Sunday, September 13, 2009

stay loose and write fast

About 10 days ago (Damn, feels A LOT longer!?), I answered a post on Inktip for a Canadian writer, and sent in my script as a writing sample, and got a contract (thanks Steven at the guild for all the great advice!) to write a one hour action movie for TV. It still makes me giggle, as A) I've never written for TV before B) the audience is all male, blue collar, beer drinking, fight loving, sports lovers. C) They start shooting in Nov. Which is when we deliver the effects for Avatar, and I'm already working 70 hour weeks without the writing gig. But when it rains...

And what the hell, you can sleep when you're dead, which, at this rate, might come sooner than I think.

But I'm having a blast. Despite the fact that I'm writing this on spec and as a writer for hire (read free till they use it, and I own nothing) this has been an invaluable experience for me as a writer. Quick story changes, working with notes from the producer/network, trying to write what they want to see, in a style in which they want to have it in.

And for the first time, I'm working with a "consultant" (not exactly writing partner, as I still write everything, and the producer has said there is no credit available for him, but of course, i'll split my dosh with him if we get paid) to help me out. He's a marial arts expert and a fight correographer. As well as an ex-prison guard and ex-cop. ha! How awesome this that?! So, he's agreed to help me, and it's been awesome to work with him, bounce ideas around and get some cool action scenes from him. I think knowing exactly what our arrangement was from the get-go, and who was doing what, playing on each other strengths, has really made this work. We're both having a laugh.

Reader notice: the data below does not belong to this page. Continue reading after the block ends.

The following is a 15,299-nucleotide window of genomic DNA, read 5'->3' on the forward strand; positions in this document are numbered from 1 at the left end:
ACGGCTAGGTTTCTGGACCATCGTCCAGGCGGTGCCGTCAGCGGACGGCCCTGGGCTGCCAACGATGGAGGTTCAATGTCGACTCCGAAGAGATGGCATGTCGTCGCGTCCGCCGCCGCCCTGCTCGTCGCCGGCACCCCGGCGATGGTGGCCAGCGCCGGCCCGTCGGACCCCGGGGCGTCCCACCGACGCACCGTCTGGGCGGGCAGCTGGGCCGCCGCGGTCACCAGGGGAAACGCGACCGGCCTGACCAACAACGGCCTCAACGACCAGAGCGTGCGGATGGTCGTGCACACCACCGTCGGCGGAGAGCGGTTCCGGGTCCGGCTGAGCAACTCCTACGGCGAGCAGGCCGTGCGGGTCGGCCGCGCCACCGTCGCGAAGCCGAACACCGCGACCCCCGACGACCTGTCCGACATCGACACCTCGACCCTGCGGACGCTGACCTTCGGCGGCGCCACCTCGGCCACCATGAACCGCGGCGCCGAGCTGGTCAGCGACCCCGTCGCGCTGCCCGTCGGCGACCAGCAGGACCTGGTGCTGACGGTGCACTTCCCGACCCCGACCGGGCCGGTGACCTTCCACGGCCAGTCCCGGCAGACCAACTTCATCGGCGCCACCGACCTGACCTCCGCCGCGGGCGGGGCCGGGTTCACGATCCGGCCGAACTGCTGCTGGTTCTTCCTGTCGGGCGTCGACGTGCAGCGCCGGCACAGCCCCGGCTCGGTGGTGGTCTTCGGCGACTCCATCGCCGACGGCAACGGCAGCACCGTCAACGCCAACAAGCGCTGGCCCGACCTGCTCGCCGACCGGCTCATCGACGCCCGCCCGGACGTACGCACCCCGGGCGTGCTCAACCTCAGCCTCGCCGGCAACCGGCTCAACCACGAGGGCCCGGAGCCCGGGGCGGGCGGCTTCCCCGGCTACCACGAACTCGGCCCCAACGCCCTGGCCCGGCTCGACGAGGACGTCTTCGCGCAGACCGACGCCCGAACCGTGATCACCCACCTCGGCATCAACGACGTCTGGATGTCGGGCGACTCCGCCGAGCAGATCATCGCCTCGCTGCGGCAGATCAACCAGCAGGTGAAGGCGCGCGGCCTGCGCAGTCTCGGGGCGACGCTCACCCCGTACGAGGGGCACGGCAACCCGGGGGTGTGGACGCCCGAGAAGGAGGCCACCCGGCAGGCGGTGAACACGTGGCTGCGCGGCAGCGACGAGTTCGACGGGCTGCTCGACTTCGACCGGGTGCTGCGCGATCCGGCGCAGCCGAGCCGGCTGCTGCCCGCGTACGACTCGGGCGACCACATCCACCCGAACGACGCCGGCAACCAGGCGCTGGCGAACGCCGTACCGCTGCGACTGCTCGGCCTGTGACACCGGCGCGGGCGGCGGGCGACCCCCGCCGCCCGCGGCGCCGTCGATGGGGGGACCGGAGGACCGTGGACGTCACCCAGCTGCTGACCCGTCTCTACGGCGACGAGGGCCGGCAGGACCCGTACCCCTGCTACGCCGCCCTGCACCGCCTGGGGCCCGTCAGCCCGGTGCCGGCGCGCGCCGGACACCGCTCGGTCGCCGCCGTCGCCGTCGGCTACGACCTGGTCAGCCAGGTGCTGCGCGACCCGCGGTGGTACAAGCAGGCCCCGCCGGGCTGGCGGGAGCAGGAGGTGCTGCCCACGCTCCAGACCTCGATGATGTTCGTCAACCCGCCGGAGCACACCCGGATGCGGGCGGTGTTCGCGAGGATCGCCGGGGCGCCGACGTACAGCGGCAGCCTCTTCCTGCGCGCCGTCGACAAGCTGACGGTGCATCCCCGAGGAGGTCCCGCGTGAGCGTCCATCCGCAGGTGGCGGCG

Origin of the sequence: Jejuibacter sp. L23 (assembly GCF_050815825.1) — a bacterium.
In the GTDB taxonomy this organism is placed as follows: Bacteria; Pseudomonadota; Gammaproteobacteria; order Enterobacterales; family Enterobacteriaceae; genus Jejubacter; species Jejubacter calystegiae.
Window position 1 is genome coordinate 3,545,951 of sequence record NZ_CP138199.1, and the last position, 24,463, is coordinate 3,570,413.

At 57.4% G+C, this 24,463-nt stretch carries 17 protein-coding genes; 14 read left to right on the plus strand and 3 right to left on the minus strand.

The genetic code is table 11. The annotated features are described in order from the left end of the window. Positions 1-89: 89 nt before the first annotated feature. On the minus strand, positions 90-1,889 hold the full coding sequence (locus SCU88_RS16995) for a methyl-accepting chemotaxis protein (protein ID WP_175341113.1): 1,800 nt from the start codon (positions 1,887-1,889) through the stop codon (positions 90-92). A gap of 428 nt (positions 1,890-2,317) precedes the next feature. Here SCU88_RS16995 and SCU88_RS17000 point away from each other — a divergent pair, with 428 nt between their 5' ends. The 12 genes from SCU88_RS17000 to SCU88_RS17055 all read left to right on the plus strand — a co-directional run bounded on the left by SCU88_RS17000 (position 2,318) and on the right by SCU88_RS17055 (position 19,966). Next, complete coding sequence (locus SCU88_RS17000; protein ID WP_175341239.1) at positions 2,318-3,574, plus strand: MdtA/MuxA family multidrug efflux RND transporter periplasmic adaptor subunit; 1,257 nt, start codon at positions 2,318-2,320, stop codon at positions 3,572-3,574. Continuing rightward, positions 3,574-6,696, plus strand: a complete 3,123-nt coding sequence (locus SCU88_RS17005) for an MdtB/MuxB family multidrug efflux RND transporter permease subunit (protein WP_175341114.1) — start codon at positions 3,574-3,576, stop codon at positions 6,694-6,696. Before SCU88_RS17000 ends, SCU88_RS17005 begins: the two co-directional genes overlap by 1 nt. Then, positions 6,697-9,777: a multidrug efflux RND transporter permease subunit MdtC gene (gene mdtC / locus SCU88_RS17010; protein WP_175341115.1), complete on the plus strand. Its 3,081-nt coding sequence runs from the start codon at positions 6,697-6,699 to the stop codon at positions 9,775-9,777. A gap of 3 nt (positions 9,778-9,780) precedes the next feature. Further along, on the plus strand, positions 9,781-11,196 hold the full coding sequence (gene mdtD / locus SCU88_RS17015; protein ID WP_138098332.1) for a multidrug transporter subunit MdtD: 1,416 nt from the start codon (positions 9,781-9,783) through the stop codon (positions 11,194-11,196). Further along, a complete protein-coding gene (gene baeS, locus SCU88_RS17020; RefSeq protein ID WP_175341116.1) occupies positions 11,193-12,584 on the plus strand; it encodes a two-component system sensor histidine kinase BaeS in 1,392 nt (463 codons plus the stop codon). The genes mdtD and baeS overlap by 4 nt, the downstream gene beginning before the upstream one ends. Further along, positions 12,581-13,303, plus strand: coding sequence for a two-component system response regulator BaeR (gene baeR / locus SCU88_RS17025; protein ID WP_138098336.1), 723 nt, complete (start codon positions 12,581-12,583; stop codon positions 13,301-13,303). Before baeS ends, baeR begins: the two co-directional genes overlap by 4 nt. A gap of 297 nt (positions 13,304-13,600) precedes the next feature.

And I love action movies. Seriously, I will nearly every time, pick an action movie over any others to go see. And I love writing action. You can let your imagination run so crazy, and do lots of dumb ass sh*t. It's fun. And my producer has told me that there can't be enough action. Our audience doesn't want a lot of chit chat or any of that drama nonscence. Fair enough.

But the story isn't quite locked down, although I have complete the first 45 page draft. We're not quite sure exactly how to play our main character. It reminds me of many Fox movies I've worked on. It's not decided until it's done. And it's not done until we run out of time. That's cool. I can stay open. And write like the ever changing wind.

I'm planning some time off when it's all over (Dec??) to calmly work in my garden.